With each step things have got farther away from the original concept of Francesca Simon’s engaging series of books illustrated by Tony Ross about the scheming rascal contending with overly right-on parents, annoying goody-goody brother and assorted classmates with alliterative names.
The film has bumped this out with a whole host of subsidiary grown ups to provide vehicles for celebrity cameos from the likes of Richard E Grant, Joe Brand, Noel Fielding and Dick and Dom.
Henry (Theo Stevenson) and his Purple Hand Gang perpetrate a series of pranks in front of two school inspectors which threatens the future of Ashdown Primary School and its long-suffering headmistress Miss Oddbod (Rebecca Front). This opens the horrifying prospect of Henry falling into the clutches of local private school head Vic Van Wrinkle (Richard E Grant).
Horrid Henry is filmed in 3D for no particular reason and director Nick Moore has chosen to shoot in glaring primary colours which go with its noisy boisterousness. The real problem is that in the books you have a sneaking admiration for Henry, here he’s plain horrid.
Revered Japanese animation house Studio Ghibli has delicately re-worked the much-loved English children’s classic, The Borrowers, about a family of miniature people living under the floorboards of an old country house, into Arriety (Cert U).
A sickly boy called Sho (voiced by Tom Holland) comes to stay at his great aunt’s house in the country and almost immediately glimpses Arriety (Saoirse Ronan), one of the borrowers – so-called because they scavenge items from the residents.
Arriety ignores the warning of her mother (Olivia Colman) not to befriend Sho because borrowers should not be seen by humans. Sure enough, their existence is revealed and the owner decides to call in exterminators which means only Sho can save the family of borrowers.
The attention to detail is a wonder to behold but the leisurely pace of the narrative may mean that this is a film which might delight adults more than children.
Adam Sandler is one of the producers of Zookeeper (Cert PG) and one wonders if he had last-minute misgivings about taking the title role, one of those curious boy-man characters he has made his forte.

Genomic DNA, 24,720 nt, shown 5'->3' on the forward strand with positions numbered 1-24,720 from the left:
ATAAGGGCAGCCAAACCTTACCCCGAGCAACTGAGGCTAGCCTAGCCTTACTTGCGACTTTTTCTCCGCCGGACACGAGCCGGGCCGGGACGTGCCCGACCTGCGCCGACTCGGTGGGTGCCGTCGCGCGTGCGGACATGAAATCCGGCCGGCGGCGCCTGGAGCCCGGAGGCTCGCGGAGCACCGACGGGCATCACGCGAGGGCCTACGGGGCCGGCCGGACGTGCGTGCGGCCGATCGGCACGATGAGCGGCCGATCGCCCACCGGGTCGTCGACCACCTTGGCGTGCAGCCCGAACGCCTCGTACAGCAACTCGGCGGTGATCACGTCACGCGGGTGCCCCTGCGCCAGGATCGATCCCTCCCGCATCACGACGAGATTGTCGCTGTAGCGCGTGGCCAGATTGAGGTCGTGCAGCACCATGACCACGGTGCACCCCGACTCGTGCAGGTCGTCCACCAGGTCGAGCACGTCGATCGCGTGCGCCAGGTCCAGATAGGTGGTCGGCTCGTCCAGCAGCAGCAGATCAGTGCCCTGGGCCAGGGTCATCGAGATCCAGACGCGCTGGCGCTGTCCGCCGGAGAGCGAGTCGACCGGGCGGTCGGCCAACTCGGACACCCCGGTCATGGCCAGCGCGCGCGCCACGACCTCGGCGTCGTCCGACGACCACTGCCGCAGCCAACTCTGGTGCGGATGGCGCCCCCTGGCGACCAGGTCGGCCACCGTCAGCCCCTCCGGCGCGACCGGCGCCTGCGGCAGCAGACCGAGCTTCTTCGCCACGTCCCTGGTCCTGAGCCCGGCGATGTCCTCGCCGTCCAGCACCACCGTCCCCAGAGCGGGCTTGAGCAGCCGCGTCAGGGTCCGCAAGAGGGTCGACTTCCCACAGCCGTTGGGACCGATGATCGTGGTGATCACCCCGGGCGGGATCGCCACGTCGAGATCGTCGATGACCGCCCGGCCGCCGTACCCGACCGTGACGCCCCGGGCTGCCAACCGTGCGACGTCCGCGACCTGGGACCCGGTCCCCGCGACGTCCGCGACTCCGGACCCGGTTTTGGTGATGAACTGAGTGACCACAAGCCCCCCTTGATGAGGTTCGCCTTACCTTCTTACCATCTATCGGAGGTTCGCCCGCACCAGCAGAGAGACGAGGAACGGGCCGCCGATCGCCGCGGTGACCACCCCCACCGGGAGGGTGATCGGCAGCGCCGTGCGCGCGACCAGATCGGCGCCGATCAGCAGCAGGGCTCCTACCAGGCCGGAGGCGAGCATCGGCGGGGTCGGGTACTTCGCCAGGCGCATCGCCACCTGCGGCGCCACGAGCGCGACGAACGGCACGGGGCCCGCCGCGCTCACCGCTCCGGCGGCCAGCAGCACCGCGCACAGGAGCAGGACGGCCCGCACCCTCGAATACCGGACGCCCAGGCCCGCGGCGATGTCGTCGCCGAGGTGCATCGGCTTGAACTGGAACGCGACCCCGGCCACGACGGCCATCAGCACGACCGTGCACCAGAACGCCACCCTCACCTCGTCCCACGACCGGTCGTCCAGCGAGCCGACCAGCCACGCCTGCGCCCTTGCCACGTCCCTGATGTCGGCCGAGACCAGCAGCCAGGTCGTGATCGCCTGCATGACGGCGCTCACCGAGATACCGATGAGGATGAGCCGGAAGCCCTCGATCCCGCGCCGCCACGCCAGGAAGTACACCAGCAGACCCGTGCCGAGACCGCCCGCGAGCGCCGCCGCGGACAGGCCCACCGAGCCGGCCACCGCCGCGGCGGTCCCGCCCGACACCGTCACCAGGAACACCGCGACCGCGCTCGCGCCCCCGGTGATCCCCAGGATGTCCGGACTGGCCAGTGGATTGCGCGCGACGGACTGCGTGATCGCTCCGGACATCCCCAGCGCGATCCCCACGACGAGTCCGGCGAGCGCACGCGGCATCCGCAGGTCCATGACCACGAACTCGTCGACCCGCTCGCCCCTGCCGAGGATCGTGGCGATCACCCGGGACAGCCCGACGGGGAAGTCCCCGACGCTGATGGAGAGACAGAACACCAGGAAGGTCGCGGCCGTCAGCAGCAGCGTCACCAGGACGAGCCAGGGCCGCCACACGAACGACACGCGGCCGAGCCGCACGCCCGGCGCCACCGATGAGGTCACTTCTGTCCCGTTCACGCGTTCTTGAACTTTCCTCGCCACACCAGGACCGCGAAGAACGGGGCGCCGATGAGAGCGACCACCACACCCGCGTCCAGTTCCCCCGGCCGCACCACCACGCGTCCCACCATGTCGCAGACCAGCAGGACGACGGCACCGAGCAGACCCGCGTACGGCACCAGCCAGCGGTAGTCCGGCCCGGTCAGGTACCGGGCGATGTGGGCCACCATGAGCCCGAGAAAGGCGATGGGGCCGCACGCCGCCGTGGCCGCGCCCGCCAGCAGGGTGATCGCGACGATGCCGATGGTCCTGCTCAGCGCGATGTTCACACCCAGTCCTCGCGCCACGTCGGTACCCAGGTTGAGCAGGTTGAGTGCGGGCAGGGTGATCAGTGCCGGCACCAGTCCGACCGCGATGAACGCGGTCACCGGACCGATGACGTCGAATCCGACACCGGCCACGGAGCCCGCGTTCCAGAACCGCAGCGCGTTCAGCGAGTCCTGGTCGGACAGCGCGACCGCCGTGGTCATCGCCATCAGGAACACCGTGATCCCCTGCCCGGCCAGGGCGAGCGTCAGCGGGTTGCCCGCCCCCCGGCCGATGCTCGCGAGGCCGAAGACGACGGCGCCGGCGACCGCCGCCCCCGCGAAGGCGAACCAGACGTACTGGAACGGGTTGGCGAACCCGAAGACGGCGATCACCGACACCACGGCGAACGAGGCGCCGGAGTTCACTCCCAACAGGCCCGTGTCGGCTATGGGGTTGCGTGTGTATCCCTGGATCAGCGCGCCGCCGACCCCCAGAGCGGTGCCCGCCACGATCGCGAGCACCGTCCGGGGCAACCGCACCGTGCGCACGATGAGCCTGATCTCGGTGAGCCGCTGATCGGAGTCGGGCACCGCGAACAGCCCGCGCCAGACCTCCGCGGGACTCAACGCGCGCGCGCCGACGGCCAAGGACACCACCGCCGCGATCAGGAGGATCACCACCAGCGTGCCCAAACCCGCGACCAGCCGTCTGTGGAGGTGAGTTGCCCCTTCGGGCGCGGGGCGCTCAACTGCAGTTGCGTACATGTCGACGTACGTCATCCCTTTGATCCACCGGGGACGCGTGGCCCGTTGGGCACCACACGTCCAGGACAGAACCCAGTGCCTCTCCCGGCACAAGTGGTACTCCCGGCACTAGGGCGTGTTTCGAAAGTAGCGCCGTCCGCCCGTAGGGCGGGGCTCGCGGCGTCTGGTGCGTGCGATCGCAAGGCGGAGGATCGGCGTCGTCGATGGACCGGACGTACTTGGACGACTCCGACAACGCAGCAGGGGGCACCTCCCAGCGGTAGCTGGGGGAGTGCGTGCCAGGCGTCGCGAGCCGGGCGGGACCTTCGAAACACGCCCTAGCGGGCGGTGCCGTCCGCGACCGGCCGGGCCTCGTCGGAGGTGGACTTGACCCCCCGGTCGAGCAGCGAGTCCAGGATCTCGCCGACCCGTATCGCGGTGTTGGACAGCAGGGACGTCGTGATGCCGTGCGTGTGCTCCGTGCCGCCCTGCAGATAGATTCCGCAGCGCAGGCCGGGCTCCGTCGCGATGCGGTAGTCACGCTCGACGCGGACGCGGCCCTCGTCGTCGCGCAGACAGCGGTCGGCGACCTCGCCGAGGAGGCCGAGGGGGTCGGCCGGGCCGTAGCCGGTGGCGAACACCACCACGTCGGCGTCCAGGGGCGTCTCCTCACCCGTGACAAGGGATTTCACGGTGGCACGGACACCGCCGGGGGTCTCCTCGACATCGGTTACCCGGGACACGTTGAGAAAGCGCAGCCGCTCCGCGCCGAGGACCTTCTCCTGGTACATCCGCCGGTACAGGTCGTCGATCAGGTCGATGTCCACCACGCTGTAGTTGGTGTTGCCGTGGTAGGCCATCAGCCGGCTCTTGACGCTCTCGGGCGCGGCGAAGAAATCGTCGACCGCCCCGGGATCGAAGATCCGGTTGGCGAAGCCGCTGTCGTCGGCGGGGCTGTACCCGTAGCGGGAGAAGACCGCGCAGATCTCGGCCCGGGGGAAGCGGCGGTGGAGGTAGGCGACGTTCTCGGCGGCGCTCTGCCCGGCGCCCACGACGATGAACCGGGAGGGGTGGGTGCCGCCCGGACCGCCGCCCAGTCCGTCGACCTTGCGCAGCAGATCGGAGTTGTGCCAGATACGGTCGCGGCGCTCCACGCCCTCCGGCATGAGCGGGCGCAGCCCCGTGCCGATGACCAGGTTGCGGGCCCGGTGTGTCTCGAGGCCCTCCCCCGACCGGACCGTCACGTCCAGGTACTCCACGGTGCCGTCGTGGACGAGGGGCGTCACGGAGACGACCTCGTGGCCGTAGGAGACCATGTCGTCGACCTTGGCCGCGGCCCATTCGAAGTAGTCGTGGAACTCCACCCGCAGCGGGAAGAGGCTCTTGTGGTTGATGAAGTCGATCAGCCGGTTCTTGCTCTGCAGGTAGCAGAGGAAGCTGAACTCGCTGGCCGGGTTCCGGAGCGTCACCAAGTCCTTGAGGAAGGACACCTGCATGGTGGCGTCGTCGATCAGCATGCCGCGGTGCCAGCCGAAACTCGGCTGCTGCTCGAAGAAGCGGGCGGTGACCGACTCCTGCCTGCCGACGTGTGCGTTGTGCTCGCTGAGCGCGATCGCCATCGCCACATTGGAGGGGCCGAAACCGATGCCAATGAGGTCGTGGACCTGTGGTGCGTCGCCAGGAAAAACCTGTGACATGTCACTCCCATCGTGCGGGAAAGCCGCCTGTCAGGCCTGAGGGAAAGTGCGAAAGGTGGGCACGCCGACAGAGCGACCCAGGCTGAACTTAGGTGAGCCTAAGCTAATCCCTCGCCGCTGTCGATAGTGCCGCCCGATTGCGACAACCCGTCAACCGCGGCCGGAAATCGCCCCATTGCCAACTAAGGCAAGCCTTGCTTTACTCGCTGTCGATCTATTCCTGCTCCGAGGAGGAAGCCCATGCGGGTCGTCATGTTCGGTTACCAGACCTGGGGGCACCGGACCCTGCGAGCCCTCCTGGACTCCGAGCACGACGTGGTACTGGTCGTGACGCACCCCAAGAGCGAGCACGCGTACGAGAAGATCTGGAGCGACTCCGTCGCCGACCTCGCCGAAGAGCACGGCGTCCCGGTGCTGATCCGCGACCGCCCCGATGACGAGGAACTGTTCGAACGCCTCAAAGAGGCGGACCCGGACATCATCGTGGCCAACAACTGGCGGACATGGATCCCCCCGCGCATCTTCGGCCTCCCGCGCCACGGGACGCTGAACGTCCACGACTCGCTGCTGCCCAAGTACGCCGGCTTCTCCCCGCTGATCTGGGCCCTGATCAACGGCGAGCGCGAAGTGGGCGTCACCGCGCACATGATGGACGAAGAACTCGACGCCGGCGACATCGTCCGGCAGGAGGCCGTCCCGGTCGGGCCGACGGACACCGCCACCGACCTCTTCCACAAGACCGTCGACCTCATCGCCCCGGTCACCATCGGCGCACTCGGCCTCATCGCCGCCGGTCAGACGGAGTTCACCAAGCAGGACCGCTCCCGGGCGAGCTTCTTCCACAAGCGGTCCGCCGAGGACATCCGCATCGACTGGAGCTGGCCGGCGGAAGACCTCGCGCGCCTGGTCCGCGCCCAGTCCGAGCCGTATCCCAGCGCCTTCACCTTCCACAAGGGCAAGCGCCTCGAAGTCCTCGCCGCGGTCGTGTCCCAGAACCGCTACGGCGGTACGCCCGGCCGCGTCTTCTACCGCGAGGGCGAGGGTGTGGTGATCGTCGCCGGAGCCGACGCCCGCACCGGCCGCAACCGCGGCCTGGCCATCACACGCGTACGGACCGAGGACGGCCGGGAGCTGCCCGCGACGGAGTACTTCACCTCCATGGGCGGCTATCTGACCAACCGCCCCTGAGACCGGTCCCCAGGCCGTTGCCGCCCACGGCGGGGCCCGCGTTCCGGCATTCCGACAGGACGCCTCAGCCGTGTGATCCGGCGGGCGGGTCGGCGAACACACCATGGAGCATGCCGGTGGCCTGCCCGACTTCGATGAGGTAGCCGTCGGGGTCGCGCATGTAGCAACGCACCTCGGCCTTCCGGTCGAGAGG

Whatever, it falls to Kevin James to play socially-inept Griffin, the kind-hearted custodian of animals at a New England zoo. Three years after being dumped by mercenary blonde Leslie Bibb – and still pining – he decides to try and win her back.
The animals are all too willing to help, revealing that they all speak English, and proceed to offer inappropriate romantic advice. This is where this anthropomorphic nonsense is at its most unbearable – a shrill babble of celebrity voices - Sylvester Stallone and Cher as lions, Adam Sandler an annoying monkey, Nick Nolte as a morose gorilla and so on.
Everything about this film is depressingly predictable from James’s yawn-inducing pratfalls to his finally getting round to noticing that the adorable Rosario Dawson is really the girl for him.
The latest superhero from the Marvels comic stable to reach the big screen is Captain America: The First Avenger (Cert 12A). The title gives the clue that this is a precursor to next summer’s blockbuster, The Avengers, when he will line up alongside alongside Iron Man, Thor and Hulk.
So here we have the back story of how asthmatic weakling Steve Rogers (Chris Evans) was transformed by a secret Second World War programme to create the ultimate soldier with the original intention of rallying the troops as a fictional character called Captain America. When chum Sebastian Stan is presumed dead behind enemy lines, he joins forces with playboy inventor Dominic Cooper and feisty officer Hayley Atwell to parachute in behind enemy lines to foil crazed Nazi Hugo Weaving and his diabolical Cosmic Cube.